Frail twice as likely to have inappropriate prescription

By Australian Hospital + Healthcare Bulletin Staff
Wednesday, 11 October, 2017

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Frail people are twice as likely to have at least one inappropriate medicine prescribed — an alarming statistic given that these patients are also more likely to experience an adverse reaction because of their other medicines.

A new article in the latest edition of Australian Prescriber highlights the risks and complexities clinicians face when prescribing medicines for frail older people.

Recent evidence suggests that an increased number of medicines can result in some patients becoming more frail. In a study of men who were initially defined as robust, each additional drug was associated with a 22% greater risk of death.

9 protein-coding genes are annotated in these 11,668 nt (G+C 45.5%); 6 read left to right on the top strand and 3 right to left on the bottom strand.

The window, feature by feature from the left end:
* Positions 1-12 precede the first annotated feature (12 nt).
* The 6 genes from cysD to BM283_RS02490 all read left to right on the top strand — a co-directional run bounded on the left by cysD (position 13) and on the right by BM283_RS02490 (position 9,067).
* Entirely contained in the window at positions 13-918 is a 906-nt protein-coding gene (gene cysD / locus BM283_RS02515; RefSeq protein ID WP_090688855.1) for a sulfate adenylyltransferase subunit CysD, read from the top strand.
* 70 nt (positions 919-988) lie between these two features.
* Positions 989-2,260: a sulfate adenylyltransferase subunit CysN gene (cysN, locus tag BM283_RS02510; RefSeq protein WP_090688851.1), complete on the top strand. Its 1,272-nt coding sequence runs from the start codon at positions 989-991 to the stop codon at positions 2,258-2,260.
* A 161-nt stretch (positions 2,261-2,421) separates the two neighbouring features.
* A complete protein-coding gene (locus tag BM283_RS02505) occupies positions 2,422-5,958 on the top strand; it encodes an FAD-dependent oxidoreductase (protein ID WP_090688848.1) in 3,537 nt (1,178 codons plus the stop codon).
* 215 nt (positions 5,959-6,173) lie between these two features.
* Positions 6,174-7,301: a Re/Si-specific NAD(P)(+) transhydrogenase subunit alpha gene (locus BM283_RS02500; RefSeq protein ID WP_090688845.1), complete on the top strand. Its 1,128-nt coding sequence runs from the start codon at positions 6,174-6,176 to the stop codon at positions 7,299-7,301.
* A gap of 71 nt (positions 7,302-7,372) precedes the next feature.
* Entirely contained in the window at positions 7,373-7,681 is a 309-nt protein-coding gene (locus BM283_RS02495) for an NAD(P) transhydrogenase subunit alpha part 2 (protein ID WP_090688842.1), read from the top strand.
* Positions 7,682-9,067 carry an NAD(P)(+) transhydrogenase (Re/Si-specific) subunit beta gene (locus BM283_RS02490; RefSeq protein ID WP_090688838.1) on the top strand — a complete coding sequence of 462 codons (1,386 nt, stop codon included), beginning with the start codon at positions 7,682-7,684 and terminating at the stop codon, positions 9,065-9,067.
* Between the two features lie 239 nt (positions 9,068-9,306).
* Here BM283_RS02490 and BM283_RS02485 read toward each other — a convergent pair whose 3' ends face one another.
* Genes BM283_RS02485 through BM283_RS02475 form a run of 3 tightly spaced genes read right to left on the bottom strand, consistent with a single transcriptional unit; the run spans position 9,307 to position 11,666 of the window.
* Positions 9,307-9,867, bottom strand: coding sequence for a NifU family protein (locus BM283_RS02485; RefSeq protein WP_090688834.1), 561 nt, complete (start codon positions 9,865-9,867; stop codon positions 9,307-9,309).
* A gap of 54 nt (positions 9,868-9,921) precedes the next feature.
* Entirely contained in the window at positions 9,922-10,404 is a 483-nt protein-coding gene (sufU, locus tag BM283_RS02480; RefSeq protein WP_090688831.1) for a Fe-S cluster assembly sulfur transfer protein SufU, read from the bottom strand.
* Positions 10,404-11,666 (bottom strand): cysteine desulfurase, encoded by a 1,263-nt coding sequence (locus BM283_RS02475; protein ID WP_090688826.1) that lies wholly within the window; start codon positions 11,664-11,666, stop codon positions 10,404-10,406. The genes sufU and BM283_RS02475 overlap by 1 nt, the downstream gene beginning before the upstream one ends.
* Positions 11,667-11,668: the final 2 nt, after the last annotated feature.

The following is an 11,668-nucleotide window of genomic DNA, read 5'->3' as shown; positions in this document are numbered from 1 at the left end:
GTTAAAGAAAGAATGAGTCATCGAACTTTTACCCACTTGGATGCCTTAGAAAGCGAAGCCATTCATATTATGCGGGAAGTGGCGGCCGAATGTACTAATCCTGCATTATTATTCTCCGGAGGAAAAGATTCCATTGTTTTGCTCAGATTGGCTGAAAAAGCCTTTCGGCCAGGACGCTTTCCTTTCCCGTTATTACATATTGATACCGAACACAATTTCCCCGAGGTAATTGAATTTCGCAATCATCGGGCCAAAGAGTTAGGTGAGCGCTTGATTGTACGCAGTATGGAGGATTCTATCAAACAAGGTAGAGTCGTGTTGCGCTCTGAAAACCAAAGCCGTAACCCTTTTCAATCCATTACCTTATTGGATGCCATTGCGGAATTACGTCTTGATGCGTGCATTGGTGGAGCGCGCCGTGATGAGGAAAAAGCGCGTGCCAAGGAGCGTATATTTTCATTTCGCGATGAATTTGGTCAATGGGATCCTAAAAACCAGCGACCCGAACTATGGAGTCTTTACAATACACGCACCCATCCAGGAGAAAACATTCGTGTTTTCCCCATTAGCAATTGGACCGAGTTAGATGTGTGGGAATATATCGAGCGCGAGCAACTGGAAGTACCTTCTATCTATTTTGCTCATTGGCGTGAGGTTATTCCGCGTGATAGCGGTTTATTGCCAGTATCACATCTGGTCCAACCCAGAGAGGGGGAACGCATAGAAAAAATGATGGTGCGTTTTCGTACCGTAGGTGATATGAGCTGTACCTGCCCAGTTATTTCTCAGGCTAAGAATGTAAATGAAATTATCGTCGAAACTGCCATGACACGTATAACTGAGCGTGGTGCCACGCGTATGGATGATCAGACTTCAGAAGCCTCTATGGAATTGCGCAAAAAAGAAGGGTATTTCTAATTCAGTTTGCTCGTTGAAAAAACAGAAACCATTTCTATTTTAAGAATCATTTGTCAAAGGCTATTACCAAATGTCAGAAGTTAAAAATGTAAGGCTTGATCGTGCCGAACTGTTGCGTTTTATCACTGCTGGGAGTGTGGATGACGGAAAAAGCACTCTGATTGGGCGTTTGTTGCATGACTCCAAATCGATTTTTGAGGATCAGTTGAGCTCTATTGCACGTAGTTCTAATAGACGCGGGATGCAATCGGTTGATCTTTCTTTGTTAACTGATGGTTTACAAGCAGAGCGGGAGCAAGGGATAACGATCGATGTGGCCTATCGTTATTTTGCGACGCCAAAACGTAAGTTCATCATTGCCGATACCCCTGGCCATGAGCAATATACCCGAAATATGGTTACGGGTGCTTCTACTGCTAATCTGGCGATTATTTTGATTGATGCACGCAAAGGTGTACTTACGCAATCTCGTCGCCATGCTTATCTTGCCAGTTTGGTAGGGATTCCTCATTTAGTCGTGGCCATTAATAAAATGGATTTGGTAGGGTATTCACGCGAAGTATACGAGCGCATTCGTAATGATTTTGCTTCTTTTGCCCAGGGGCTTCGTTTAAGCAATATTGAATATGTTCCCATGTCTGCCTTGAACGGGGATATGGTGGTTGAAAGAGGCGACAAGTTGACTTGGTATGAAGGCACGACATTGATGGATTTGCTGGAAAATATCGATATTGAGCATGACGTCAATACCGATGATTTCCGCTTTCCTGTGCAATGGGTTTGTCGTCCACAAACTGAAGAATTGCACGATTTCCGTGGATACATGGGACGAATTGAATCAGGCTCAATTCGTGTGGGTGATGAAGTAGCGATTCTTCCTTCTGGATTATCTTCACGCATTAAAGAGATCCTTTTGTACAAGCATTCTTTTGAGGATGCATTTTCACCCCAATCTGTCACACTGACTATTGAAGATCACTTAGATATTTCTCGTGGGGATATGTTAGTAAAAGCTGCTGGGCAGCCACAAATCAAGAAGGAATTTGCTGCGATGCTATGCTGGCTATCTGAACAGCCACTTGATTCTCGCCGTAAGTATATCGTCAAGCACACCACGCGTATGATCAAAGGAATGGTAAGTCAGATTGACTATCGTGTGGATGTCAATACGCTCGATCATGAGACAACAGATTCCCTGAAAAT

The authors of the article explain that due to frail older people’s increased susceptibility to adverse reactions, coupled with the lack of guidelines to inform clinicians about appropriate prescribing for these patients, constant vigilance and review are essential.

The article outlines the ways in which frailty status should be considered when applying the six steps in the World Health Organization’s Guide to Good Prescribing.

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